Effective Methods to Control Ice Plant Invasive
Several methods can be used to control ice plant invasive efficiently:
Manual removal: Manual removal involves physically removing ice plant invasive plants by hand or using tools such as shovels, pruning shears and weed wrenches. This method is effective for small infestations but becomes impractical for large, established populations due to the dense growth and deep root systems. Manual removal requires frequent monitoring and retreatment to deplete the seed bank and control regrowth.
Prescribed burning: Prescribed burning uses fire in a controlled manner to remove aboveground vegetation. Due to the flammability of ice plant invasive, fire can kill mature plants and seedlings. However, burning may only provide temporary control as ice plant invasive can quickly regenerate from remaining roots or the seed bank. Multiple controlled burns are often needed, which can further degrade habitat quality. Strict regulations also limit the use of fire in populated areas.
Livestock grazing: Targeted grazing using livestock such as goats, sheep or cattle can suppress ice plant invasive by consuming stems and foliage. Repeated grazing treatments may be required to achieve long-term control. Grazing also helps break up dense mats, making subsequent control methods more effective. However, overgrazing must be prevented and livestock need to be restricted from grazing desirable native plants.
Chemical control: Selective herbicides, such as triclopyr and glyphosate, can be applied directly to ice plant invasive to kill plants and roots. Herbicide control needs to be combined with other methods like manual removal or retreatment of regrowth to achieve sustainable control. Extreme caution must be taken to avoid off-target damage to native plants and contamination of soil, water or habitat.
An integrated pest management (IPM) approach, using a combination of manual, biological and chemical control methods tailored to the site, shows the most promise for effective and sustainable control of ice plant invasive. No single method is sufficient, so employing multiple complementary strategies is crucial. Successful control also requires limiting disturbance to soil and native species as much as possible to aid the recovery of the native ecosystem.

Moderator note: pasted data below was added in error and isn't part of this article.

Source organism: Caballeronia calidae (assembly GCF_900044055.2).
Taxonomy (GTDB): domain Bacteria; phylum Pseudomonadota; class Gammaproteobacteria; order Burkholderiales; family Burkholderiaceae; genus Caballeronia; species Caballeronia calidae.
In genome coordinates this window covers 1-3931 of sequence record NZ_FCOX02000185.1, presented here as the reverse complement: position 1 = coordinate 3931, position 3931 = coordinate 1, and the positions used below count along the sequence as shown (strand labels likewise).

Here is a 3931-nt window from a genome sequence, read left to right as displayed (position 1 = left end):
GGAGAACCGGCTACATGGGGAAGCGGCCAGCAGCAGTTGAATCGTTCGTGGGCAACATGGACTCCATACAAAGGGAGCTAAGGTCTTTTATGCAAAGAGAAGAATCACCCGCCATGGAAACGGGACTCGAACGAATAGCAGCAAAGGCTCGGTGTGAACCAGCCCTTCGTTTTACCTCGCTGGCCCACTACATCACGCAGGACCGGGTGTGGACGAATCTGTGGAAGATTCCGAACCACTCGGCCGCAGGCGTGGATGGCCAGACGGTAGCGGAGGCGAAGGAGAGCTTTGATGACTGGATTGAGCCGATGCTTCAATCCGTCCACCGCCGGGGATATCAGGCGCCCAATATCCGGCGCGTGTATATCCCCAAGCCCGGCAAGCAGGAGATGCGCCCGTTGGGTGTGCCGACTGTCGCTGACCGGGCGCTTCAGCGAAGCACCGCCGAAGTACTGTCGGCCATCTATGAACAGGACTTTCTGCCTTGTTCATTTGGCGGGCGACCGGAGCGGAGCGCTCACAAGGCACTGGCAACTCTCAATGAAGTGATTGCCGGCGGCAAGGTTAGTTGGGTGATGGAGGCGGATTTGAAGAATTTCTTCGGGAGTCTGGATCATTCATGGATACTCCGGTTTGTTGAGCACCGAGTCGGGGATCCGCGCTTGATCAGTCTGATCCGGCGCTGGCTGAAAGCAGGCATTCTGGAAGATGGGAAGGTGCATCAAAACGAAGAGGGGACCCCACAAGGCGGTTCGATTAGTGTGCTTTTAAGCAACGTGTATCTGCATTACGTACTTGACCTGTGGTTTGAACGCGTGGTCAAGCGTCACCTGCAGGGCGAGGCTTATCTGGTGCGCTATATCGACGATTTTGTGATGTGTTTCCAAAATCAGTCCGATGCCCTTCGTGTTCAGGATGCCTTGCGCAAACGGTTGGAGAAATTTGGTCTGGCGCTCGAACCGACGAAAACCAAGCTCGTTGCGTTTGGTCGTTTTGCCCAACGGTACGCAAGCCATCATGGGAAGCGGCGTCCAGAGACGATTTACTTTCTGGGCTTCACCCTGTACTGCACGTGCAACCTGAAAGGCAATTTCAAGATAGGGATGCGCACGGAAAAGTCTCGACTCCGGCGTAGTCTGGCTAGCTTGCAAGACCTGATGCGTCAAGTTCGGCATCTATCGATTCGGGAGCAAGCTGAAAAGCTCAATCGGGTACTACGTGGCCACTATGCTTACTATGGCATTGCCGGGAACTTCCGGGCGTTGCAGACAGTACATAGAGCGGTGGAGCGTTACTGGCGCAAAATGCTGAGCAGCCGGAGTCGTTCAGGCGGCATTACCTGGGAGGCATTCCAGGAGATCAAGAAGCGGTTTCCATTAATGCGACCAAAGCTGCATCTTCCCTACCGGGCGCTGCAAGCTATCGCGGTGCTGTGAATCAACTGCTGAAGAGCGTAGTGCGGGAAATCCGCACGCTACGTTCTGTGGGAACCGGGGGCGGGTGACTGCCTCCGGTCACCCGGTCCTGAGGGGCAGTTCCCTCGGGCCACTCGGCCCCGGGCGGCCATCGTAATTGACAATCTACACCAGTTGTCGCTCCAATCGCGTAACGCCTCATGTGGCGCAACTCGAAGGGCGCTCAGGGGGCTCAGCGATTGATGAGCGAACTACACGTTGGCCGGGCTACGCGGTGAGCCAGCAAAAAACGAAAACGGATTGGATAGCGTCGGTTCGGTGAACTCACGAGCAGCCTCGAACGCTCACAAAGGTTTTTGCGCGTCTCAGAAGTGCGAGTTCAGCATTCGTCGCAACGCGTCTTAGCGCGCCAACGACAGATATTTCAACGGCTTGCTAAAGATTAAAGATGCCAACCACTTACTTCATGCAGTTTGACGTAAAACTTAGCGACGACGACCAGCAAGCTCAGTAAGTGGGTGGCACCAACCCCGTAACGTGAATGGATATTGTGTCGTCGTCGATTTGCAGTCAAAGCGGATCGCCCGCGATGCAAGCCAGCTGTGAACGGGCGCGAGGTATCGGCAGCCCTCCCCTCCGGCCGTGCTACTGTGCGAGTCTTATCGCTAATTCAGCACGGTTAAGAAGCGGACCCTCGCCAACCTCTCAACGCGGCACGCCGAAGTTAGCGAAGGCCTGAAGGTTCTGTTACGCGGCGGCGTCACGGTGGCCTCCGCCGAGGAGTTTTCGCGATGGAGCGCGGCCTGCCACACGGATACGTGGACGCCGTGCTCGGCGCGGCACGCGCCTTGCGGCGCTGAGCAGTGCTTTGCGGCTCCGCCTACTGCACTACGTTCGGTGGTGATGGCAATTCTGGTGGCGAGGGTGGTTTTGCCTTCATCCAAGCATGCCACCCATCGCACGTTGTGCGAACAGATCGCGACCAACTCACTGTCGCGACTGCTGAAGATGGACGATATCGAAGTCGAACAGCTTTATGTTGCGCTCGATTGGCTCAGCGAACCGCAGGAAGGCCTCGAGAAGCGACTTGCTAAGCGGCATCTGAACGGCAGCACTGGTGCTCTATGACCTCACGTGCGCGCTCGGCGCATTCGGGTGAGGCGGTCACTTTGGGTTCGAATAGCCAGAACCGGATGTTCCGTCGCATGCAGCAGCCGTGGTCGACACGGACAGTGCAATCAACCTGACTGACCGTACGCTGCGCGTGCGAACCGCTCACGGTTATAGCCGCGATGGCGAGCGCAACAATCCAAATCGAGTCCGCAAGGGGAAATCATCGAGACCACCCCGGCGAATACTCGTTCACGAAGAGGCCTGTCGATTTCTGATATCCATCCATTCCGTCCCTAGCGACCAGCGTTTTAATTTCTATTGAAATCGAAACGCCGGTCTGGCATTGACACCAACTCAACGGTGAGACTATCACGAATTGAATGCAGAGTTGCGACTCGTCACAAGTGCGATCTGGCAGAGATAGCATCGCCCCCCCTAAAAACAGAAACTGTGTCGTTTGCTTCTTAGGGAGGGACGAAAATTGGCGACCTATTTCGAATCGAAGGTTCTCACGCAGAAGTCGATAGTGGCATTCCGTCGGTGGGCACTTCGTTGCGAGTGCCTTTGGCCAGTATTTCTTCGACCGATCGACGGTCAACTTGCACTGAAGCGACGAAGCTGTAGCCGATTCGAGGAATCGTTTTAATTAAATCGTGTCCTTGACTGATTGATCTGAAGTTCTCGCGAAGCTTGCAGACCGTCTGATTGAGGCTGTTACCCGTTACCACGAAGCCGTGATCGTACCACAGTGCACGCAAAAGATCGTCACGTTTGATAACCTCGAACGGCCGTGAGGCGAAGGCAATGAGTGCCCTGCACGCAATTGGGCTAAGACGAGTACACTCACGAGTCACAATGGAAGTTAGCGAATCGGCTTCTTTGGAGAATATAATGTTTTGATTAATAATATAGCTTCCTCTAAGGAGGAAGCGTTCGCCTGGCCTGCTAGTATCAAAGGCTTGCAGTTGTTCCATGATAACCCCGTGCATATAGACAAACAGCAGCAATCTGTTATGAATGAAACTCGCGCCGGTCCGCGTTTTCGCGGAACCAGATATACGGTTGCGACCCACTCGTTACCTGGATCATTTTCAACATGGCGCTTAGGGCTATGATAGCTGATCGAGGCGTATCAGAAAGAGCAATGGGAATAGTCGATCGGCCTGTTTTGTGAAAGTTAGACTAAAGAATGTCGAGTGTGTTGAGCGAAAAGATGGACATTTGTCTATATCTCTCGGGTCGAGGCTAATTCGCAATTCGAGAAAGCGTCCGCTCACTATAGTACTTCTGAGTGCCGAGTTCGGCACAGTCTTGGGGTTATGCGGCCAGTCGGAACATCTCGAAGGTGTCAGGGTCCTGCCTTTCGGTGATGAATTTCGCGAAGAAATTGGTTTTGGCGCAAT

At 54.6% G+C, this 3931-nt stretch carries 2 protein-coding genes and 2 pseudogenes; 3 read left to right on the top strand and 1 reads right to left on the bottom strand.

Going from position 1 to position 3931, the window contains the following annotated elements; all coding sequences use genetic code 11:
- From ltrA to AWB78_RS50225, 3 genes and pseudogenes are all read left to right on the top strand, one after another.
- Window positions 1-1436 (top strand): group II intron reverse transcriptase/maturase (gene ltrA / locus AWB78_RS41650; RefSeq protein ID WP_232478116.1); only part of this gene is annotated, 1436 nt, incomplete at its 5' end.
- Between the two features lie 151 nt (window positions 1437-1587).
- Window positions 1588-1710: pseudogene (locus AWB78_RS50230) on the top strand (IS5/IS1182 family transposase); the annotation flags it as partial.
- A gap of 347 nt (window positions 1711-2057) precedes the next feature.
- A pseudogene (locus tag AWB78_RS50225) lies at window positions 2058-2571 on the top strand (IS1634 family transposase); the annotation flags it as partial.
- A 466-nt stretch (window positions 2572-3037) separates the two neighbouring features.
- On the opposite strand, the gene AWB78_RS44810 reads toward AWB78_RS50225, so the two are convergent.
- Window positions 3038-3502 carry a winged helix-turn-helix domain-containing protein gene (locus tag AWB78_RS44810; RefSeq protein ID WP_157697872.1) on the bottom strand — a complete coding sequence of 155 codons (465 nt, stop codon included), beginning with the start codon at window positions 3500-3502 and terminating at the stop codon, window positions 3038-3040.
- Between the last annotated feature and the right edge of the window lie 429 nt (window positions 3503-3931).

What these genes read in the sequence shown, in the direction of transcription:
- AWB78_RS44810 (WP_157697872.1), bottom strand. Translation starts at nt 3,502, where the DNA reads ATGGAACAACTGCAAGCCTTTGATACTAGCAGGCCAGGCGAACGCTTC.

Chemical Control of Ice Plant Invasive
Selective herbicides can be applied to control ice plant invasive when other methods are impractical or ineffective. The key points for effective and responsible herbicide use include:
Choose appropriate herbicides: Selective herbicides that target invasive plants while causing little damage to native species should be chosen. Triclopyr and glyphosate are commonly used to control ice plant invasive. These herbicides are most effective when applied from Spring through Fall, while plants are actively growing.
Proper application technique: Herbicides should be applied directly to the leaves of target plants using spray bottles or wipers to avoid off-target damage. Foliar application of herbicides allows them to be absorbed and translocated to the roots, providing more complete control than basal bark application alone.
Follow-up monitoring and retreatments: Herbicide application typically requires multiple treatments to control regrowth from roots and the seed bank. Retreatments should be conducted 6-12 months after the initial application. Long-term monitoring is also needed to identify any missed patches or new infestations.
Minimize environmental impact: Spillage, overspray and off-target damage must be avoided. Applicators should use anti-drift agents according to the product label, spray when winds are under 10 mph, and use shielded sprayers or wiper pads. Do not apply herbicides over water bodies or before rain. Always follow the usage guidelines on the product label regarding application rates, protective equipment, storage, and disposal.
Integrate with other control methods: For the best outcome, herbicides should be combined with manual control methods such as digging or pulling. This helps deplete the seed bank and limits regrowth, improving long term control. Selective grazing or prescribed burning can also supplement chemical control.
When applied properly and integrated with other management techniques, herbicides can provide an effective tool for controlling extensive infestations of ice plant invasive where other methods alone may not suffice. However, herbicide usage requires very careful monitoring to minimize risks to the environment, human health, and native ecosystems. IPM principles should always be followed for sustainable management of invasive species.
Preventing the Spread of Ice Plant Invasive
After controlling infestations, actions must be taken to prevent ice plant invasive from spreading again. Key steps for limiting spread include: